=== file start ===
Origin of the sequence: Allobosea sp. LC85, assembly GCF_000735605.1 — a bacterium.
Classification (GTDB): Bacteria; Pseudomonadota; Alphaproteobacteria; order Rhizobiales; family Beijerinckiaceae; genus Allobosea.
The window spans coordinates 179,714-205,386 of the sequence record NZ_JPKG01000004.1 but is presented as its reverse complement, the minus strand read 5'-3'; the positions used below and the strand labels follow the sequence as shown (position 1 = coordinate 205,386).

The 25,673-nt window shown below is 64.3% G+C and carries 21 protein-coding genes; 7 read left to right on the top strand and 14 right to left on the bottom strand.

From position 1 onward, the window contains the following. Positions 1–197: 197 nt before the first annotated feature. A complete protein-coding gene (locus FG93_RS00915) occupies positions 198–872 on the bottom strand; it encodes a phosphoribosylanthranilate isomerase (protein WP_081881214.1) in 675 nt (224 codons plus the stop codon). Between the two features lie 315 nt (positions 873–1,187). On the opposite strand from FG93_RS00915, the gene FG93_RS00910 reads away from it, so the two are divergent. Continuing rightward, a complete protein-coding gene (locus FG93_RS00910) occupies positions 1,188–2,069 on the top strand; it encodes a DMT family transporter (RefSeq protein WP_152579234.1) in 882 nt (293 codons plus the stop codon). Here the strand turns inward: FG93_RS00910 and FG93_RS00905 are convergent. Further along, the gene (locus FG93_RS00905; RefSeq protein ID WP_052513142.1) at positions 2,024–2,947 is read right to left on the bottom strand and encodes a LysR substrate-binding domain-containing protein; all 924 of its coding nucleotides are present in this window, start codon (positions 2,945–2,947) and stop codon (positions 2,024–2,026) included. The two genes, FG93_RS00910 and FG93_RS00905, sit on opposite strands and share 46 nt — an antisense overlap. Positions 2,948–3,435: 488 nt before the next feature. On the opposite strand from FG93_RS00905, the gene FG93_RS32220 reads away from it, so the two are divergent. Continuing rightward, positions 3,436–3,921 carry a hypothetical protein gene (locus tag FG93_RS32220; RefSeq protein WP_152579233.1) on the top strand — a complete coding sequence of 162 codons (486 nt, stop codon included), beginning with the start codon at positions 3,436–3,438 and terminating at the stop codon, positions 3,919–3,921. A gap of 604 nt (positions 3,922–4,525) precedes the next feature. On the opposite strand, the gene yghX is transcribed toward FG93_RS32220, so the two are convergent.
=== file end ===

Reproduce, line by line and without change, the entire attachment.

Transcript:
Origin of the sequence: Allobosea sp. LC85, assembly GCF_000735605.1 — a bacterium.
Classification (GTDB): Bacteria; Pseudomonadota; Alphaproteobacteria; order Rhizobiales; family Beijerinckiaceae; genus Allobosea.
The window spans coordinates 179,714-205,386 of the sequence record NZ_JPKG01000004.1 but is presented as its reverse complement, the minus strand read 5'-3'; the positions used below and the strand labels follow the sequence as shown (position 1 = coordinate 205,386).

The 25,673-nt window shown below is 64.3% G+C and carries 21 protein-coding genes; 7 read left to right on the top strand and 14 right to left on the bottom strand.

From position 1 onward, the window contains the following. Positions 1–197: 197 nt before the first annotated feature. A complete protein-coding gene (locus FG93_RS00915) occupies positions 198–872 on the bottom strand; it encodes a phosphoribosylanthranilate isomerase (protein WP_081881214.1) in 675 nt (224 codons plus the stop codon). Between the two features lie 315 nt (positions 873–1,187). On the opposite strand from FG93_RS00915, the gene FG93_RS00910 reads away from it, so the two are divergent. Continuing rightward, a complete protein-coding gene (locus FG93_RS00910) occupies positions 1,188–2,069 on the top strand; it encodes a DMT family transporter (RefSeq protein WP_152579234.1) in 882 nt (293 codons plus the stop codon). Here the strand turns inward: FG93_RS00910 and FG93_RS00905 are convergent. Further along, the gene (locus FG93_RS00905; RefSeq protein ID WP_052513142.1) at positions 2,024–2,947 is read right to left on the bottom strand and encodes a LysR substrate-binding domain-containing protein; all 924 of its coding nucleotides are present in this window, start codon (positions 2,945–2,947) and stop codon (positions 2,024–2,026) included. The two genes, FG93_RS00910 and FG93_RS00905, sit on opposite strands and share 46 nt — an antisense overlap. Positions 2,948–3,435: 488 nt before the next feature. On the opposite strand from FG93_RS00905, the gene FG93_RS32220 reads away from it, so the two are divergent. Continuing rightward, positions 3,436–3,921 carry a hypothetical protein gene (locus tag FG93_RS32220; RefSeq protein WP_152579233.1) on the top strand — a complete coding sequence of 162 codons (486 nt, stop codon included), beginning with the start codon at positions 3,436–3,438 and terminating at the stop codon, positions 3,919–3,921. A gap of 604 nt (positions 3,922–4,525) precedes the next feature. On the opposite strand, the gene yghX is transcribed toward FG93_RS32220, so the two are convergent.